A Generation Removed: The Fostering and Adoption of Indigenous Children in the Postwar World

A Generation Removed: The Fostering and Adoption of Indigenous Children in the Postwar World

A Generation Removed: The Fostering and Adoption of Indigenous Children in the Postwar World

A Generation Removed: The Fostering and Adoption of Indigenous Children in the Postwar World

Synopsis

On June 25, 2013, the U.S. Supreme Court heard the case Adoptive Couple vs. Baby Girl, which pitted adoptive parents Matt and Melanie Capobianco against baby Veronica's biological father, Dusten Brown, a citizen of the Cherokee Nation of Oklahoma. Veronica's biological mother had relinquished her for adoption to the Capobiancos without Brown's consent. Although Brown regained custody of his daughter using the Indian Child Welfare Act (ICWA) of 1978, the Supreme Court ruled in favor of the Capobiancos, rejecting the purpose of the ICWA and ignoring the long history of removing Indigenous children from their families. In A Generation Removed, a powerful blend of history and family stories, award-winning historian Margaret D. Jacobs examines how government authorities in the post-World War II era removed thousands of American Indian children from their families and placed them in non-Indian foster or adoptive families. By the late 1960s an estimated 25 to 35 percent of Indian children had been separated from their families. Jacobs also reveals the global dimensions of the phenomenon: These practices undermined Indigenous families and their communities in Canada and Australia as well. Jacobs recounts both the trauma and resilience of Indigenous families as they struggled to reclaim the care of their children, leading to the ICWA in the United States and to national investigations, landmark apologies, and redress in Australia and Canada.

Excerpt

Matt and Melanie Capobianco appeared on the popular daytime television talk show Dr. Phil on October 18, 2012, to bring their case to the public. The white middle-class South Carolina couple had sought to adopt a newborn, Veronica, with the consent of her unwed mother in 2009. Authorities served notice of the adoption to Veronicas father, Dusten Brown, four months later, less than a week before he was to be deployed for military service in Iraq. He petitioned to gain custody of his daughter. After almost two years of legal wrangling, the family court ruled and the South Carolina Supreme Court affirmed that Veronica belonged with her father, and she had moved to Oklahoma to live with Brown in January 2011. The reason? Dusten Brown is a member of the Cherokee nation, and the provisions of the 1978 Indian Child Welfare Act (ICWA) require that where possible Indian children should grow up in Indian families. Dr. Phil, his guests, and audience members expressed outrage at the awarding of custody of Veronica to her father and deep sympathy for the adoptive couple on live television that day in 2012. The Capobiancos and their supporters argued that ICWA is a racist law that undermines the best interests of children like Veronica.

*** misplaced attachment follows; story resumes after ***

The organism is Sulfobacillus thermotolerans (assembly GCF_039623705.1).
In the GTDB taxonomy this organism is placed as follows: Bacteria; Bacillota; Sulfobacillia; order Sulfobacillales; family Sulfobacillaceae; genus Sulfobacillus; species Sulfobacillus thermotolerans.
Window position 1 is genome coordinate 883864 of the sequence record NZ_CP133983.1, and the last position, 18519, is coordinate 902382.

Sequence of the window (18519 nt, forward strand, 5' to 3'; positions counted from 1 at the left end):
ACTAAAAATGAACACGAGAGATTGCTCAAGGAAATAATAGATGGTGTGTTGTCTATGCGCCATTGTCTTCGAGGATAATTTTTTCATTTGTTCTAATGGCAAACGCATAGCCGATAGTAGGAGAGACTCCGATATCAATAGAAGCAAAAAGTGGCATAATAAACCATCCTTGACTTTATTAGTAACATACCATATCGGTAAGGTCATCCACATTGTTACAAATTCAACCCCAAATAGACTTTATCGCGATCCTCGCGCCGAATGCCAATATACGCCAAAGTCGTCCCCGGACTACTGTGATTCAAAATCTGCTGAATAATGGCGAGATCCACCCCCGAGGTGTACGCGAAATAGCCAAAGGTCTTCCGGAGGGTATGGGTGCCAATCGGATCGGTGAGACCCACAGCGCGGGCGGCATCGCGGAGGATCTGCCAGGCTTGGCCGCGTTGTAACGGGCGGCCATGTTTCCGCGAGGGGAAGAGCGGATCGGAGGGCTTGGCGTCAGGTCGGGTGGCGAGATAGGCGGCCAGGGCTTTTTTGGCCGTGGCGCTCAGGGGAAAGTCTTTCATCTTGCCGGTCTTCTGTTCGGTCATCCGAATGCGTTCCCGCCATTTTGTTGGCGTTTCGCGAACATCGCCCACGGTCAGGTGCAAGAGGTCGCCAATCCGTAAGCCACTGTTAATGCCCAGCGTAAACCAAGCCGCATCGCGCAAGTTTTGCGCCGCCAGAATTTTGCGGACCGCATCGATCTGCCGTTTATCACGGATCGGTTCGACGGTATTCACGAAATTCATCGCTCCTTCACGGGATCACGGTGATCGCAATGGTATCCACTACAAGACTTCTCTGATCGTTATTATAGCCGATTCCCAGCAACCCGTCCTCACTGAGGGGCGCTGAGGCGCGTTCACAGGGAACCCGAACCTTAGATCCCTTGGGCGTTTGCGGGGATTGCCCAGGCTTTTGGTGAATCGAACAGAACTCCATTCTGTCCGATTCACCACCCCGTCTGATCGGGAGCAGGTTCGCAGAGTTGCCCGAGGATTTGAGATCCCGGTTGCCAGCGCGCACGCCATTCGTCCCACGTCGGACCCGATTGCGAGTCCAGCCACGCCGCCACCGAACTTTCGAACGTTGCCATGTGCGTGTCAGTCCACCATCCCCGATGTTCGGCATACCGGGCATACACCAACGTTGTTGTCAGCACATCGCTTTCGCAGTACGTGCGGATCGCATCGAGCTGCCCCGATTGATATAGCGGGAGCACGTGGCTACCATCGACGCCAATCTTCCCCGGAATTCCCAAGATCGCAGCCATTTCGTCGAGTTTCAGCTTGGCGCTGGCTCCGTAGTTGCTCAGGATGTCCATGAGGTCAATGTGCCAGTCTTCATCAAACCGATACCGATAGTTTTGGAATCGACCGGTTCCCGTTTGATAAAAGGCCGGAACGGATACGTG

The U.S. Supreme Court agreed to review the case, known as Adoptive Couple v. Baby Girl, in early 2013, and they ruled in favor of the Capobiancos in a 5-4 decision in June that year. They remanded the decision to the South Carolina Supreme Court to reconsider the proper placement of Veronica. The court soon required that Brown return Veronica to the Capobiancos. Brown fought the order for several months but finally and reluctantly gave up his daughter to the South Carolina couple in September 2013. Dr. Phil, his guests, and his audience were surely elated at the . . .

Search by... Author
Show... All Results Primary Sources Peer-reviewed

Oops!

An unknown error has occurred. Please click the button below to reload the page. If the problem persists, please try again in a little while.